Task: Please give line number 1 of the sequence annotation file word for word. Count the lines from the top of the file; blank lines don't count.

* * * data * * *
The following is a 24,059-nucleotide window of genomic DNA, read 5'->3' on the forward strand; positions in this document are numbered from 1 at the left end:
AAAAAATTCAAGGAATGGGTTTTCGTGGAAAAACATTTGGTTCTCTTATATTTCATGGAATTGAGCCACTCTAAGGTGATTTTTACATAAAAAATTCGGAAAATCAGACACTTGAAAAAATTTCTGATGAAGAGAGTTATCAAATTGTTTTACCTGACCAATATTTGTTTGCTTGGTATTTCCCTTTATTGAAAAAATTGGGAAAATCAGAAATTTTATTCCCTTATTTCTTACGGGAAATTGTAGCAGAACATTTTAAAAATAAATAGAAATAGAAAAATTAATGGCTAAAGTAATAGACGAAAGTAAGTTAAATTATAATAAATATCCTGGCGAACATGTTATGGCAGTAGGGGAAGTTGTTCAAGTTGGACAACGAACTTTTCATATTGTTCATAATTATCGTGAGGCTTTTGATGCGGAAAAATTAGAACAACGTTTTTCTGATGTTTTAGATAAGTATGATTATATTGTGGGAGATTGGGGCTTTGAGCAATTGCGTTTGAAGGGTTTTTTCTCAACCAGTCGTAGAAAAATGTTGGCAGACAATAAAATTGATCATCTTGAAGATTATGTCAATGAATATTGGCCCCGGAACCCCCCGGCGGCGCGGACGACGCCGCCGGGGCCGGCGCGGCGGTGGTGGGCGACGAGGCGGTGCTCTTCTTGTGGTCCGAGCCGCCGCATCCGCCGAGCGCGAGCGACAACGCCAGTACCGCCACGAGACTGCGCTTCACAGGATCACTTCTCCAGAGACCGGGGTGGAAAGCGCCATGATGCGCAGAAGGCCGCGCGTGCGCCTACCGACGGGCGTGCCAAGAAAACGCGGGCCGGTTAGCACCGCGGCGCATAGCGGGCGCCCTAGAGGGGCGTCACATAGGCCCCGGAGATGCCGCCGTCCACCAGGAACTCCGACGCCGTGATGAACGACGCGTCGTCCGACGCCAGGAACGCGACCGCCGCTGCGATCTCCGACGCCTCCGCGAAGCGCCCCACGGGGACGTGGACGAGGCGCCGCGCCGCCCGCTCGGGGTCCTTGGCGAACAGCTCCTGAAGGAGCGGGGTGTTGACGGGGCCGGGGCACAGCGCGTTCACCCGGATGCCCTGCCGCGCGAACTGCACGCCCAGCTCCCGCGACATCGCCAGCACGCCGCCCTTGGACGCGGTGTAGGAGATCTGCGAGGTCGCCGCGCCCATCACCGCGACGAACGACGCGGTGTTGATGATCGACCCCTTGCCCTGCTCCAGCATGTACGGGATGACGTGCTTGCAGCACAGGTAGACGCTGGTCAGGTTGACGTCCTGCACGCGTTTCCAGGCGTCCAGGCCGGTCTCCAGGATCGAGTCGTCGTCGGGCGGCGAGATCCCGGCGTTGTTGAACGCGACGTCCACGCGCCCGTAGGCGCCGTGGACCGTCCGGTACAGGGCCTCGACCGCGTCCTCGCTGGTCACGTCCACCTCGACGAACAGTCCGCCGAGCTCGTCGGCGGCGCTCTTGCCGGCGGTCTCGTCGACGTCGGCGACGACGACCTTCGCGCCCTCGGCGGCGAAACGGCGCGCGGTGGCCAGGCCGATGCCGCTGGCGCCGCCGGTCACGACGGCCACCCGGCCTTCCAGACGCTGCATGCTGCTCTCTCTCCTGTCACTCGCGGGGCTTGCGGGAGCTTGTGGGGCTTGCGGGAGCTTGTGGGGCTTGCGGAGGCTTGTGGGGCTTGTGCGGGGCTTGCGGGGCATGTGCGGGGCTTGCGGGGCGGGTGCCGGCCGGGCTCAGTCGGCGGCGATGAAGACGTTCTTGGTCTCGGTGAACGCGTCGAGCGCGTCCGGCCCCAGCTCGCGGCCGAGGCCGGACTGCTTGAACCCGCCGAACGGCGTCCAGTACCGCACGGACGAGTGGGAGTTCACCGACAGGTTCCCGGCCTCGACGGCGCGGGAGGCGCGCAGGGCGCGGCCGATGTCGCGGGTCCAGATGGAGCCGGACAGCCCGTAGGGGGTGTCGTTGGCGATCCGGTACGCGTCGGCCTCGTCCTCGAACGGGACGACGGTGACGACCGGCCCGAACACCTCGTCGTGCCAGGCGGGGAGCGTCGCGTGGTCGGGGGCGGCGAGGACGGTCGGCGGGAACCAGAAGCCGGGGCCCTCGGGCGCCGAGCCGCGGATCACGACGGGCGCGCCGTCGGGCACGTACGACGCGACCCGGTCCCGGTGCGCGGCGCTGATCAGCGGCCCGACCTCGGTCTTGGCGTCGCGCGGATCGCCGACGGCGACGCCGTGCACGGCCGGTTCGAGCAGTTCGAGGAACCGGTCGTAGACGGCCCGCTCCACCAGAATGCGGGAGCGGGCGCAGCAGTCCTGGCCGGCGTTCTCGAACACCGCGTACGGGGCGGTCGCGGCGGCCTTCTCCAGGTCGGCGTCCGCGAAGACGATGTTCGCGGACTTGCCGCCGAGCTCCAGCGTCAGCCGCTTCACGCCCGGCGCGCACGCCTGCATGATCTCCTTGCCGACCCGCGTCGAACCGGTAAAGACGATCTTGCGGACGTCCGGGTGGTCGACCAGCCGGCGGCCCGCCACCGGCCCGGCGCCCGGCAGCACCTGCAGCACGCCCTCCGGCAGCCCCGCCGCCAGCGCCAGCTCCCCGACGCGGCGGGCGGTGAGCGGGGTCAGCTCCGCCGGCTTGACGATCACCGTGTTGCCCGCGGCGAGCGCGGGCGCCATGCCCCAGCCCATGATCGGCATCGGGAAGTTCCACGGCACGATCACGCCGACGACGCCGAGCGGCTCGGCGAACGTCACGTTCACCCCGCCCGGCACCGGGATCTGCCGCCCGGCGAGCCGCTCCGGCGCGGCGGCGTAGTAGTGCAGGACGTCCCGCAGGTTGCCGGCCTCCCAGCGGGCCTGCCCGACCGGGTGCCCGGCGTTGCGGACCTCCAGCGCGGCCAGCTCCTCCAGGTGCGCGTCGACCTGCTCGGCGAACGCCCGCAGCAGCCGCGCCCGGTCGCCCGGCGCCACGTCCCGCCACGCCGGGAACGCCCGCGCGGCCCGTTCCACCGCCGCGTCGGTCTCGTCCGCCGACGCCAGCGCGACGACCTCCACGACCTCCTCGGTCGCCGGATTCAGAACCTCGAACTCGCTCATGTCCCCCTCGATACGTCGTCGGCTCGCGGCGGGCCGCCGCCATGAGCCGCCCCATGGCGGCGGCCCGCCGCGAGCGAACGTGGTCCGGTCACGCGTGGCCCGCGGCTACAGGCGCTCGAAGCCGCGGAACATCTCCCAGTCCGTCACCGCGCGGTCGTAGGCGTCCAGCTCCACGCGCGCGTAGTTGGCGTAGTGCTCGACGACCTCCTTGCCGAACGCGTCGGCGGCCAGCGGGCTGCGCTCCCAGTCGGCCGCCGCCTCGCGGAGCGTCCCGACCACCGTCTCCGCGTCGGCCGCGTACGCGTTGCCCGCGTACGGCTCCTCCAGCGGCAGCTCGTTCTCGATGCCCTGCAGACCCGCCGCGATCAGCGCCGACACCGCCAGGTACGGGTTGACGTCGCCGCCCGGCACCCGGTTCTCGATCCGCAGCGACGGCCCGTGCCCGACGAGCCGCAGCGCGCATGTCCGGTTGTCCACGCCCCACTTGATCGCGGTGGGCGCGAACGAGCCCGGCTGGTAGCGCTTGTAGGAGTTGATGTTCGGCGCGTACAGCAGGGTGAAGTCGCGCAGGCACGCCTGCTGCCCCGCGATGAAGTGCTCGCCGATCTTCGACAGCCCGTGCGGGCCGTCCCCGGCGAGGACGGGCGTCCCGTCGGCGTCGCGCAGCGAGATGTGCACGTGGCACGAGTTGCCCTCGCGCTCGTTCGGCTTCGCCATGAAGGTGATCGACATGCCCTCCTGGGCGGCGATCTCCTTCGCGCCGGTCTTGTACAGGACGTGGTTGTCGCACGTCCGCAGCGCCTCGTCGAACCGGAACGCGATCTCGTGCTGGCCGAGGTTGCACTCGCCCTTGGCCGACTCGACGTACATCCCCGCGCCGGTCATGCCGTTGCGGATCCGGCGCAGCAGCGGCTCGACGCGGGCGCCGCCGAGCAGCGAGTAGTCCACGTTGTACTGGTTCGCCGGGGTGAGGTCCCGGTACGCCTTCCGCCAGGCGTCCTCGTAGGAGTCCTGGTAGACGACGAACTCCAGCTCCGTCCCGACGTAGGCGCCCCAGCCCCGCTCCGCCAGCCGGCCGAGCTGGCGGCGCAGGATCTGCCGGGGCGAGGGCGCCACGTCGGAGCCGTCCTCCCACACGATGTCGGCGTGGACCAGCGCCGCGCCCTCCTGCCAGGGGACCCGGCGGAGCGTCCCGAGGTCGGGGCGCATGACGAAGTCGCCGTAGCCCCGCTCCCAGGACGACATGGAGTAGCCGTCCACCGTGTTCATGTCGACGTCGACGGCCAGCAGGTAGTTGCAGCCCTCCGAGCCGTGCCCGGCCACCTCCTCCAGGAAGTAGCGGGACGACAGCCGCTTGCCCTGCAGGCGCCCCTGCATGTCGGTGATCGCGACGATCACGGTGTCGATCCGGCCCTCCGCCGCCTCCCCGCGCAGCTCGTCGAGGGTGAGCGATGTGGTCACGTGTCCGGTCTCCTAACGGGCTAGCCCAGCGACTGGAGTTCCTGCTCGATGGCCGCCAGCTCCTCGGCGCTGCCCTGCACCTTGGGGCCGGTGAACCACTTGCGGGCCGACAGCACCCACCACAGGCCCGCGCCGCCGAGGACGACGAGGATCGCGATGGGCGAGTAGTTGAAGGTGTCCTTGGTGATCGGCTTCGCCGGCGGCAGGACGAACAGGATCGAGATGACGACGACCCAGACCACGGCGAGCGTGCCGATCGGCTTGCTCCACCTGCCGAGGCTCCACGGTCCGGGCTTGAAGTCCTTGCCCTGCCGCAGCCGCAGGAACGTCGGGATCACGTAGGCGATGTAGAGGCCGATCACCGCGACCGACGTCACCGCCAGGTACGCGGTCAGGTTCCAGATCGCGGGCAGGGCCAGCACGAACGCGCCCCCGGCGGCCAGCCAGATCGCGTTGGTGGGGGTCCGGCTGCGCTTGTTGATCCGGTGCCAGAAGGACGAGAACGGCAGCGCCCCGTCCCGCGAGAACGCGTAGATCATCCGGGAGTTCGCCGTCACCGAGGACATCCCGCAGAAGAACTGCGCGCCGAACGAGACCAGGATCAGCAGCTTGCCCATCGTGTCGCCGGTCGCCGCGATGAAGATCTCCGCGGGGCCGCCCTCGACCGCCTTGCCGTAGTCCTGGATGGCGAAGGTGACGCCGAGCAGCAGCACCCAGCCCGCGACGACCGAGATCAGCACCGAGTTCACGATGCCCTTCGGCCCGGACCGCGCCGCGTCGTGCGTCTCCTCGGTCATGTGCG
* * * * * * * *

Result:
The following is a 24,059-nucleotide window of genomic DNA, read 5'->3' on the forward strand; positions in this document are numbered from 1 at the left end: